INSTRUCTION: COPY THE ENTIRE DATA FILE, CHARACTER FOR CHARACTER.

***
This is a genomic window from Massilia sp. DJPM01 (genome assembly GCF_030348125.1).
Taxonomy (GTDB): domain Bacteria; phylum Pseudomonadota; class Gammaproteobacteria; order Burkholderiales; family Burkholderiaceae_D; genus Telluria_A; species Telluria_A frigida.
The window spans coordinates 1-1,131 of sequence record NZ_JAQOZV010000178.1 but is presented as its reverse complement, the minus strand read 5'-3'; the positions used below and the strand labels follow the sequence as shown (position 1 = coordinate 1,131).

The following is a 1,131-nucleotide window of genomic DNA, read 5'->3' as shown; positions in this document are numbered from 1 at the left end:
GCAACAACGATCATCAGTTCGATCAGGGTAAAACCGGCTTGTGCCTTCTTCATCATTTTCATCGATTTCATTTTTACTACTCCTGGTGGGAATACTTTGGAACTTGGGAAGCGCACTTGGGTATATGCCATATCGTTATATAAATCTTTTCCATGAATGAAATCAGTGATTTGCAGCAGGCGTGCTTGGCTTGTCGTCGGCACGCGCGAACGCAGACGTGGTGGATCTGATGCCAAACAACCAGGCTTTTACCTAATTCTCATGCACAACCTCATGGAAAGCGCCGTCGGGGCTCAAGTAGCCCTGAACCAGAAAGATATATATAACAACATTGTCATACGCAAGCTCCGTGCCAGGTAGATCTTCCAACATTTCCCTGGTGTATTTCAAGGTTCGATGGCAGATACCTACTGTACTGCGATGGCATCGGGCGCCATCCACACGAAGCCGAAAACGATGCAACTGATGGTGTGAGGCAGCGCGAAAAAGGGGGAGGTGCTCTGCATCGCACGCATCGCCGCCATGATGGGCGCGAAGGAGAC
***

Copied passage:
This is a genomic window from Massilia sp. DJPM01 (genome assembly GCF_030348125.1).
Taxonomy (GTDB): domain Bacteria; phylum Pseudomonadota; class Gammaproteobacteria; order Burkholderiales; family Burkholderiaceae_D; genus Telluria_A; species Telluria_A frigida.
The window spans coordinates 1-1,131 of sequence record NZ_JAQOZV010000178.1 but is presented as its reverse complement, the minus strand read 5'-3'; the positions used below and the strand labels follow the sequence as shown (position 1 = coordinate 1,131).

The following is a 1,131-nucleotide window of genomic DNA, read 5'->3' as shown; positions in this document are numbered from 1 at the left end:
GCAACAACGATCATCAGTTCGATCAGGGTAAAACCGGCTTGTGCCTTCTTCATCATTTTCATCGATTTCATTTTTACTACTCCTGGTGGGAATACTTTGGAACTTGGGAAGCGCACTTGGGTATATGCCATATCGTTATATAAATCTTTTCCATGAATGAAATCAGTGATTTGCAGCAGGCGTGCTTGGCTTGTCGTCGGCACGCGCGAACGCAGACGTGGTGGATCTGATGCCAAACAACCAGGCTTTTACCTAATTCTCATGCACAACCTCATGGAAAGCGCCGTCGGGGCTCAAGTAGCCCTGAACCAGAAAGATATATATAACAACATTGTCATACGCAAGCTCCGTGCCAGGTAGATCTTCCAACATTTCCCTGGTGTATTTCAAGGTTCGATGGCAGATACCTACTGTACTGCGATGGCATCGGGCGCCATCCACACGAAGCCGAAAACGATGCAACTGATGGTGTGAGGCAGCGCGAAAAAGGGGGAGGTGCTCTGCATCGCACGCATCGCCGCCATGATGGGCGCGAAGGAGAC